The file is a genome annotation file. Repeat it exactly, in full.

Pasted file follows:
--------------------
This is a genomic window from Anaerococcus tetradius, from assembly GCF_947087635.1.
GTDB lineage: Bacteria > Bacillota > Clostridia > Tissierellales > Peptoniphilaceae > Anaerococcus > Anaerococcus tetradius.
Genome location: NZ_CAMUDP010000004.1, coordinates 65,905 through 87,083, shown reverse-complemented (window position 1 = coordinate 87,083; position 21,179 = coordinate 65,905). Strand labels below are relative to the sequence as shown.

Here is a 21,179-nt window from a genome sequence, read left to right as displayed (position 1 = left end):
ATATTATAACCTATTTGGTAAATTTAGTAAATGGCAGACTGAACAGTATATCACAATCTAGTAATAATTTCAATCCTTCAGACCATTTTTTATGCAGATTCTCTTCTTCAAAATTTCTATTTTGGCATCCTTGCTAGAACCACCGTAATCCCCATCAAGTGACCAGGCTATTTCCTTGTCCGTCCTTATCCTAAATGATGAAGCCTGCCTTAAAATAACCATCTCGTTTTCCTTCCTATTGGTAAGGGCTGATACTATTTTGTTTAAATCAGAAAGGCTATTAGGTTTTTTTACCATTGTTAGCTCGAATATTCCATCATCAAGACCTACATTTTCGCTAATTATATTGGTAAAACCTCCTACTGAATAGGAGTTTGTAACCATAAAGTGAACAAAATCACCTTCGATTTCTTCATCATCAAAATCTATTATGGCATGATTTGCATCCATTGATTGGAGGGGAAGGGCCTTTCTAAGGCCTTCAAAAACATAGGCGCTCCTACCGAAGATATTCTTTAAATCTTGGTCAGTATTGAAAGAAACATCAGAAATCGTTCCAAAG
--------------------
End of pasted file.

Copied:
This is a genomic window from Anaerococcus tetradius, from assembly GCF_947087635.1.
GTDB lineage: Bacteria > Bacillota > Clostridia > Tissierellales > Peptoniphilaceae > Anaerococcus > Anaerococcus tetradius.
Genome location: NZ_CAMUDP010000004.1, coordinates 65,905 through 87,083, shown reverse-complemented (window position 1 = coordinate 87,083; position 21,179 = coordinate 65,905). Strand labels below are relative to the sequence as shown.

Here is a 21,179-nt window from a genome sequence, read left to right as displayed (position 1 = left end):
ATATTATAACCTATTTGGTAAATTTAGTAAATGGCAGACTGAACAGTATATCACAATCTAGTAATAATTTCAATCCTTCAGACCATTTTTTATGCAGATTCTCTTCTTCAAAATTTCTATTTTGGCATCCTTGCTAGAACCACCGTAATCCCCATCAAGTGACCAGGCTATTTCCTTGTCCGTCCTTATCCTAAATGATGAAGCCTGCCTTAAAATAACCATCTCGTTTTCCTTCCTATTGGTAAGGGCTGATACTATTTTGTTTAAATCAGAAAGGCTATTAGGTTTTTTTACCATTGTTAGCTCGAATATTCCATCATCAAGACCTACATTTTCGCTAATTATATTGGTAAAACCTCCTACTGAATAGGAGTTTGTAACCATAAAGTGAACAAAATCACCTTCGATTTCTTCATCATCAAAATCTATTATGGCATGATTTGCATCCATTGATTGGAGGGGAAGGGCCTTTCTAAGGCCTTCAAAAACATAGGCGCTCCTACCGAAGATATTCTTTAAATCTTGGTCAGTATTGAAAGAAACATCAGAAATCGTTCCAAAG